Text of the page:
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Wait, was that the red pill? I meant the blue pill. Damn color-blindness.
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A Single Moment
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#3939 · 14
· on Opal, Gemstones, Salt, Wood, Crystal and Stubbornness
>>Cold in Gardez
First, author, I applaud the deliberate omission of the Oxford Comma. Good choice.

You monster.
#3942 · 5
· on The Empty Throne · >>wYvern >>ShortNSweet >>Cassius
You've done something new with Luna's exile, and congratulations on that!

The sentences are well-written, but I didn't care about the core of the story, which I take to be the council's desire to strip Luna of authority vs. Celestia's desire not to. There are several reasons:

- We're supposed to see the council as the bad ponies. They're bad and stupid, and Celestia and Posh Pin are wise and good. This is a boring way to frame the question. Give the council some good points.

- Above point is made worse because the issue being debated doesn't matter. There are no political consequences for doing so or for not doing so. Celestia is the only pony this matters to, so the council's insistence doesn't make sense, and Celestia's reluctance also frankly is a first-world white-pony-problem. it's hard to feel invested in the outcome, or to feel sympathy for Celestia & Posh Pin, when my impulse is to tell them to pony up and stop whining.

- Posh Pin doesn't help your case. His name, his superior attitude, his priggish conservatism, his destroying the political process by working back channels... I don't like him. He makes his side of the debate seem like knee-jerk conservatism blocking the path of progress.

- We don't know any of the council members other than Posh, who is functionally against the council. They are faceless, nameless antagonists who turn on a dime for the resolution.

- The story says that "the council is full of young bucks that they can’t remember how important how important Princess Luna was to Equestria". It's been less than one day since the battle. Are these ponies, or goldfish? I think this conflict would be stronger if they hated Luna, if they were angry at her and angry at Celestia for forgiving her, than if they just... forgot? Were negligent?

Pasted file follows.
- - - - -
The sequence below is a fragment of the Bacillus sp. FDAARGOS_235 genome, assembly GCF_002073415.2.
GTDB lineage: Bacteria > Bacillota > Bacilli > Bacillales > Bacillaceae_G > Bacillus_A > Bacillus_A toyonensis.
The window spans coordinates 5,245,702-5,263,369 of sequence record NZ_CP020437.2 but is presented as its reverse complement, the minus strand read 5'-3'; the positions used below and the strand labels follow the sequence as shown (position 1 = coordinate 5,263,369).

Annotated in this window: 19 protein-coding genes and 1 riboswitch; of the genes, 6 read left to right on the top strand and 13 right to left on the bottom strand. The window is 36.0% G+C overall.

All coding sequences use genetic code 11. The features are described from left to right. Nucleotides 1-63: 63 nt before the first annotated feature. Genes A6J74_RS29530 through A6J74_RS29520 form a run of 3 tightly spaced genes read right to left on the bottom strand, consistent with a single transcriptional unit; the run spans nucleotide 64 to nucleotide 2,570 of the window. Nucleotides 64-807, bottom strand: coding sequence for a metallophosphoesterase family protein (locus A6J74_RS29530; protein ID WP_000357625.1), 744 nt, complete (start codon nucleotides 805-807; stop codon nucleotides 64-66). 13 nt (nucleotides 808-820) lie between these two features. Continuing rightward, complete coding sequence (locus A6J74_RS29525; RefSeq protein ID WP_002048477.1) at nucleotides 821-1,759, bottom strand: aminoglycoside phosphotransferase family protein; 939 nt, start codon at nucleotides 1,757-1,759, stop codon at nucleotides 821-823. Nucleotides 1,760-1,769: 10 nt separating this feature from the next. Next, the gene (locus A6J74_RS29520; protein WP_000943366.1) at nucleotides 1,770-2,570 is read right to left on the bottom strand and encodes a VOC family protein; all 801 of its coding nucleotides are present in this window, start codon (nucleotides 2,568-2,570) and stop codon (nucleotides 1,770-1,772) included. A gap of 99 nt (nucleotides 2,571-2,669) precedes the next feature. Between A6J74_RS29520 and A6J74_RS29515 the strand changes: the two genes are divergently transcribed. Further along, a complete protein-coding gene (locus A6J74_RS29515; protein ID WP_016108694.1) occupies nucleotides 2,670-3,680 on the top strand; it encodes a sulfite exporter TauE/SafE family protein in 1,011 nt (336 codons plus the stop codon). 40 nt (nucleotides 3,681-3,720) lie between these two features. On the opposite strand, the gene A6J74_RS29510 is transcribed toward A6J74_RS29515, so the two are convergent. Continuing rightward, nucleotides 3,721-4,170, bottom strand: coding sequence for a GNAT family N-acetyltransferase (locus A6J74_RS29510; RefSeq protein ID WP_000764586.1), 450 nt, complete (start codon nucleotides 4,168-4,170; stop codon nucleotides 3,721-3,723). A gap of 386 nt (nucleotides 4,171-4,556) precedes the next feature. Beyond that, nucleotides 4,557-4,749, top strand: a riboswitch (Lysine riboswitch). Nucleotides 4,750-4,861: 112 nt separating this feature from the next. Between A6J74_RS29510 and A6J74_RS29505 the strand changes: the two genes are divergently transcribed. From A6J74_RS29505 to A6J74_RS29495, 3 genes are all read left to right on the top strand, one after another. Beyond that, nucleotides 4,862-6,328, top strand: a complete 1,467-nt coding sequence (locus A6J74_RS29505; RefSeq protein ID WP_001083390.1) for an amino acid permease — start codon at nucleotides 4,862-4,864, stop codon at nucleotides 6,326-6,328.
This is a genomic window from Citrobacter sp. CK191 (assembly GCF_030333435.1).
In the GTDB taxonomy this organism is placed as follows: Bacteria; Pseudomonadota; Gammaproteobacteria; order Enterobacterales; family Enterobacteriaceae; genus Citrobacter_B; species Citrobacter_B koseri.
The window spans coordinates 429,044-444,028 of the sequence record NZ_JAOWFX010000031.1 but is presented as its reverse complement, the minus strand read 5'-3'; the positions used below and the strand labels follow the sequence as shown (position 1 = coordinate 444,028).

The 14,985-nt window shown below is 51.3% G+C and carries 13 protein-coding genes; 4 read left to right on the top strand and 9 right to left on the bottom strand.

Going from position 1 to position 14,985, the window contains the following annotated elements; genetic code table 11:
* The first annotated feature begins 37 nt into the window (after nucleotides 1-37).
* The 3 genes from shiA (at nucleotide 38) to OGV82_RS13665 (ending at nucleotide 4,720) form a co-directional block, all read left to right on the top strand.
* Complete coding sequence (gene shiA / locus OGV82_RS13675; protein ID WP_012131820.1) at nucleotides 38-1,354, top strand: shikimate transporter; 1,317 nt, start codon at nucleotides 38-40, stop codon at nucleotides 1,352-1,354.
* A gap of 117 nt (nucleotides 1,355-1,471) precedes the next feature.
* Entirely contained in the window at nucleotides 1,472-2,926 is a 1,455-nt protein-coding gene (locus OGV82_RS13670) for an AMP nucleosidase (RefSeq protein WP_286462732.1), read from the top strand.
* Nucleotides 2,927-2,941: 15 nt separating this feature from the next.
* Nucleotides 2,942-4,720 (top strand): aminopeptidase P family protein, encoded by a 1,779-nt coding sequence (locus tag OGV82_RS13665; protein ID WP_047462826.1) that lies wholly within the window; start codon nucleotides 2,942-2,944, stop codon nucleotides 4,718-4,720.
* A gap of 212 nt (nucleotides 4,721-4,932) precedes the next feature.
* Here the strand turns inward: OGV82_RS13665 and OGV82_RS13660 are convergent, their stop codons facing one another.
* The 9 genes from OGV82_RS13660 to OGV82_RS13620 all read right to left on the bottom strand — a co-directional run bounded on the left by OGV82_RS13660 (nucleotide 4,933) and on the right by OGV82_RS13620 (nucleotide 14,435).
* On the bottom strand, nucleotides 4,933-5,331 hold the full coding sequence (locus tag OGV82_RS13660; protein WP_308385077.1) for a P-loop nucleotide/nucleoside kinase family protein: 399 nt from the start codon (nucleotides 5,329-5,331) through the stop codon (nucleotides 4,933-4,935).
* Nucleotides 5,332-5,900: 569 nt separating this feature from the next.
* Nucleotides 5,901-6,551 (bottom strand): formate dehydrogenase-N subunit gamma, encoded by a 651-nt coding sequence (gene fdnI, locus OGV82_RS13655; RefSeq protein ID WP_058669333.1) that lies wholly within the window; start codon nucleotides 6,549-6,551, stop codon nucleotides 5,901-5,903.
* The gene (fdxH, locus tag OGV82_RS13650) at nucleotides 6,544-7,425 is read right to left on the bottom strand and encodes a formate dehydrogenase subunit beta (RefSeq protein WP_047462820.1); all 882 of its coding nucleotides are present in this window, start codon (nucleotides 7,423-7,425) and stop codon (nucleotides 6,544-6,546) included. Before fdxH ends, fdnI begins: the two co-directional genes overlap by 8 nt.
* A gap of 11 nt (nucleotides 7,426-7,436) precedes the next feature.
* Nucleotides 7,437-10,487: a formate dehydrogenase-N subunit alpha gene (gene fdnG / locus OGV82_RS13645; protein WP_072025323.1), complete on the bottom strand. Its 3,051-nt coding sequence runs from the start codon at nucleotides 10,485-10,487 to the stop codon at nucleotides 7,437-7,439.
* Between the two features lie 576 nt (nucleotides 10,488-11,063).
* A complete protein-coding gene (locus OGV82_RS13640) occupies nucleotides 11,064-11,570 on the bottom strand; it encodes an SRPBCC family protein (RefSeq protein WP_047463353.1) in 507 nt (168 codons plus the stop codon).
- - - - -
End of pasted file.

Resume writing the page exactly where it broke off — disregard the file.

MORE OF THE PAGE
- On that point, they should still be in shock from the battle and sweeping up rubble, catching up on sleep, searching for survivors, preparing for the move out of the ruined castle, or just trying to stop bleeding. Surely on the evening of the battle with Luna, or possibly the morning after, Celestia has more important things to do than argue over ceremonial titles (in a castle that is canonically in ruins, no less).

Seriously, change the chronology so this is a year after the battle, not less than a day after it. That just doesn't work.

- The resolution is that Celestia gives an inspiring speech and the council is caught up in the enthusiasm and goes along with her. That isn't how you defeat antagonists.

The plot is too slim to support the story. I suggest keeping that story, but condensing all this "Hail Queen Celestia!" stuff into one scene at the start, and having Celestia do something in response. Like saying, "Okay. I am Queen Celestia. All other noble titles and their privileges are now void. I declare this council disbanded and my authority absolute. The miscegenation laws are now repealed. Land will be redistributed and public education integrated. I'm seizing your mansions and turning them into public housing. Report to the unemployment office tomorrow for your new work assignments." Then figure out how to get from there to the same ending you have now.
#4014 · 5
· on The Concubine or How Luna Got Her Groove Back · >>Derpmind
I read the story and liked it a lot. I think an ideal reader--one raised in a different civilization that didn't have 2000 years of Christianity--wouldn't see a comically sexual introductory section, and a common-folk homespun conclusion, as contradictory.
#4112 · 5
· · >>FanOfMostEverything
Saved by the Fire: To delay graduating from high school, Sunset Shimmer summons dragons to attack Canterlot High.

He Come to Her Groove: Brave Heart's need for a job filled with danger leads him to become Luna's concubine.
#3948 · 4
· on Slingshot · >>The_Letter_J >>Bugle >>horizon
This would easily be at the top of my slate if it were on my slate. I really like how social facts and relationships are woven in among the technical ones, like the poetry and the observations about Flurry & Cadence. I like it when a few words convey vast amounts of information, like how "The most-upvoted response" tells us the previous poem was posted on an interactive network like the Web which measures upvotes like Reddit, and that upvotes are salient, indicating a culture of egalitarian democracy.

The story used the words 'literal' / 'literally' 6 times, which is about 5 times too many.

Helping the changelings survive is problematic, though that's not your fault; the setting leaves you stuck having to say something about them. I realize my belief that saving the changelings is like saving the timber wolves is a minority viewpoint.